The roller-coaster ride for bank stocks may have just begun, according to a veteran analyst who has become "very concerned" about the stock market's recent volatility.
Richard X. Bove of Raymond James & Associates, St. Petersburg, Fla., a longtime bull on banks, has been cautioning his clients for the last 10 days to hold their stocks and "stay out of this market."
"I have told them not to follow this knee-jerk reaction," said the analyst in an interview. "The stocks rallied last Monday, but they have given up everything and more in the last couple of days."
The volatility is being fed by uncertainty about interest rates, Mr. Bove noted. That should not really affect bank stocks, he said, but they have ended up once again acting as "surrogates to the bond market."
The net result, he said, is that bank stocks will "fluctuate meaningfully in the near term until there is some clarification of what the Fed is doing."
The Fed has created uncertainty in several ways, Mr. Bove said.
First, additional reserves have usually already been supplied to the banking system by this point in the fourth quarter. "This is usually done for seasonal reasons to allow the banks to provide the monies the economy needs during Christmas," he said.
By delaying, the Fed may or may not be trying to covertly tighten credit, he said. After all, Fed Chairman Alan Greenspan recently upset the markets worldwide with a rhetorical question about too much speculation in asset values and a passing mention of the word "bubble."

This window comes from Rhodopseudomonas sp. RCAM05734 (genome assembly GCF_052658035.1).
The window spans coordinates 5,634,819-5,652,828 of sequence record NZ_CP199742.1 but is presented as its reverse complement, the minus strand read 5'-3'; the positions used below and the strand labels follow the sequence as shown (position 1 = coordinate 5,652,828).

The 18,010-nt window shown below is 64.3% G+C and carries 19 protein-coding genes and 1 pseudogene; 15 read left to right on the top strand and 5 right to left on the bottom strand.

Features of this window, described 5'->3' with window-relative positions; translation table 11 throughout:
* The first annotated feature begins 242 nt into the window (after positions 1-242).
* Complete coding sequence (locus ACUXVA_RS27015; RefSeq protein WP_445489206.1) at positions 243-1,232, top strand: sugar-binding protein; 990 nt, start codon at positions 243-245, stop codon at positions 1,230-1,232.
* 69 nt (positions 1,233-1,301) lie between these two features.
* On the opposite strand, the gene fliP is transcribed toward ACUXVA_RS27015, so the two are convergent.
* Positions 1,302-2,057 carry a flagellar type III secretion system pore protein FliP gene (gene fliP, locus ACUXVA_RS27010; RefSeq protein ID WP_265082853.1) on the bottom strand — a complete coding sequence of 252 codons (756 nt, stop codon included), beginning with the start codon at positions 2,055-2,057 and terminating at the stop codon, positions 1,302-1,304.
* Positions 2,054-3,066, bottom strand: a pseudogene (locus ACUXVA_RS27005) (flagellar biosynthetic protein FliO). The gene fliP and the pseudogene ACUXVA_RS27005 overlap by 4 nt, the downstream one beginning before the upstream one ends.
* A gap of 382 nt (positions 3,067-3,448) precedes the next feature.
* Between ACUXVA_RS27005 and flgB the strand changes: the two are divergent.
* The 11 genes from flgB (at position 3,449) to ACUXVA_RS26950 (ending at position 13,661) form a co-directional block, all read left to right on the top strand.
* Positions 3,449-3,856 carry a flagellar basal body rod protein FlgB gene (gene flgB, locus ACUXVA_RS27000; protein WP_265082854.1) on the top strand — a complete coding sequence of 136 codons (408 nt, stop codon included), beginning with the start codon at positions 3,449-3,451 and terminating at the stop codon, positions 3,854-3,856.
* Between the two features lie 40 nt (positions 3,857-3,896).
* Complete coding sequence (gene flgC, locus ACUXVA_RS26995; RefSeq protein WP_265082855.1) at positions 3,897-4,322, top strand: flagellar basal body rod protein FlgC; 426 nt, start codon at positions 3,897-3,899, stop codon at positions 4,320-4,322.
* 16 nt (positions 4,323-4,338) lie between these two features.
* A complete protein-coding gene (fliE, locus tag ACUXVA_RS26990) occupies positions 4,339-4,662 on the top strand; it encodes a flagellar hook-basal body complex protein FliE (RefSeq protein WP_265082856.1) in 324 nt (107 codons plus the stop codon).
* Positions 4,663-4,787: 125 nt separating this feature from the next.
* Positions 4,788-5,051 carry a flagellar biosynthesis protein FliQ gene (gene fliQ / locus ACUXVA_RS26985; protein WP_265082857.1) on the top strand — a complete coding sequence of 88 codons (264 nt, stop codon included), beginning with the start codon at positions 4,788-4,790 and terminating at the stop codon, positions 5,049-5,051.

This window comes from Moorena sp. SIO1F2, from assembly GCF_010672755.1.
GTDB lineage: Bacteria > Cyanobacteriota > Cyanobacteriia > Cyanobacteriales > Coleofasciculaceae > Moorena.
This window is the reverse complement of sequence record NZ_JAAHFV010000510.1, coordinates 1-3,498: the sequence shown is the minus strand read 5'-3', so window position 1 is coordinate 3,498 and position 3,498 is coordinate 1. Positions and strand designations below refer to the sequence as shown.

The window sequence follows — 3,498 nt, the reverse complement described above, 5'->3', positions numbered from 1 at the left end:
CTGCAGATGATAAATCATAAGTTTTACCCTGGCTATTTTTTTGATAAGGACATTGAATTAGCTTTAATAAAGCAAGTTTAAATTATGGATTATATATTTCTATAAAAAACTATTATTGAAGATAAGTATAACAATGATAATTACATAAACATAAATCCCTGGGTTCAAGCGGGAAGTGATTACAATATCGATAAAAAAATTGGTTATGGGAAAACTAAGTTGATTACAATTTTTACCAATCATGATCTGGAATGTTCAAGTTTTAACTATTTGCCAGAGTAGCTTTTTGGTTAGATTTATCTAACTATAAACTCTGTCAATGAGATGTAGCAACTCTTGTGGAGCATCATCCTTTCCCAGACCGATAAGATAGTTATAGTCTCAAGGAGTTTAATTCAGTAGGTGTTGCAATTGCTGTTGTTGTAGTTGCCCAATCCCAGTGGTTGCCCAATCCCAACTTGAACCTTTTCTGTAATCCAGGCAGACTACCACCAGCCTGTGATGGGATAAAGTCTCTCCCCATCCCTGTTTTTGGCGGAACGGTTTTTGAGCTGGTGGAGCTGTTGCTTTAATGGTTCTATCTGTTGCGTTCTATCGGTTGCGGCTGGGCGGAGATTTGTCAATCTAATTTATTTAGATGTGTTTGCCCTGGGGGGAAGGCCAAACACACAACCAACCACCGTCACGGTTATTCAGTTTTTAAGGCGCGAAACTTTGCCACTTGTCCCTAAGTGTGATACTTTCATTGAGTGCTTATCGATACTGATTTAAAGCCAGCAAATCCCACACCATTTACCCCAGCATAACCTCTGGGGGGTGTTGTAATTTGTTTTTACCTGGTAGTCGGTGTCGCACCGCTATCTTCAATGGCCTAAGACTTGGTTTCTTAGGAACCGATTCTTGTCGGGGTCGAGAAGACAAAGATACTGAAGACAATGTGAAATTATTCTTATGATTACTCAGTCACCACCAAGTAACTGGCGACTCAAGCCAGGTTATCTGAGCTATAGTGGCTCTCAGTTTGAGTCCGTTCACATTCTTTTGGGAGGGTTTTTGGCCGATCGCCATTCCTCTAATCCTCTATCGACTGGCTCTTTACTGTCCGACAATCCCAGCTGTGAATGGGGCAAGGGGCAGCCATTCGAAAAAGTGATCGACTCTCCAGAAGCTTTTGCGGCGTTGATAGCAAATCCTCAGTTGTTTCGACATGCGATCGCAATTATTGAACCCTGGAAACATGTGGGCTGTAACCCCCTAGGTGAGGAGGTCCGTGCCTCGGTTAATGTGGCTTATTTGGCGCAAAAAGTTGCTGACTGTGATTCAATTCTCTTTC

Rumors have also swirled that the Fed may be buying treasury securities from Japan to both provide the necessary liquidity in the U.S. economy and ease Wall Street's concerns about the future of Japanese holdings.
Certainly, nothing is conclusive, said Mr. Bove, but the bottom line is that all these factors add to the markets' uncertainty, "and you don't invest in uncertain markets."
But the analyst, who has been bullish about bank stocks for the last 15 months, is not changing his long-term views.
Mr. Bove is quick to reiterate that "rising interest rates actually do not hurt bank stocks." Too many investors and portfolio managers believe differently, he said, and "this penalizes bank stocks every time."
But bank stocks look good even in a weaker market if the rate uncertainly is calmed, he said. And he cites two major reasons for feeling that way:
First, "the pressure for a major increase in U.S. money supply, inflation or a major decline in the dollar's value do not seem in place," Mr. Bove said. "Therefore, interest rates are expected to remain low and the value of bank assets intact, no matter what the Fed does near term."
Second, "bank earnings, driven by the new strengths demonstrated by the big banks, are likely to rise continuously in the next few years," he said. "This will push up earnings."
Others observers are not as concerned about the immediate outlook as Mr. Bove.
Stuart G. Hoffman, chief economist at PNC Bank Corp., Pittsburgh, said the Fed's lack of action could mean reserves are adequate already. But just because Fed officials haven't supplied more reserves to the banking system "doesn't mean they are not going to," he added.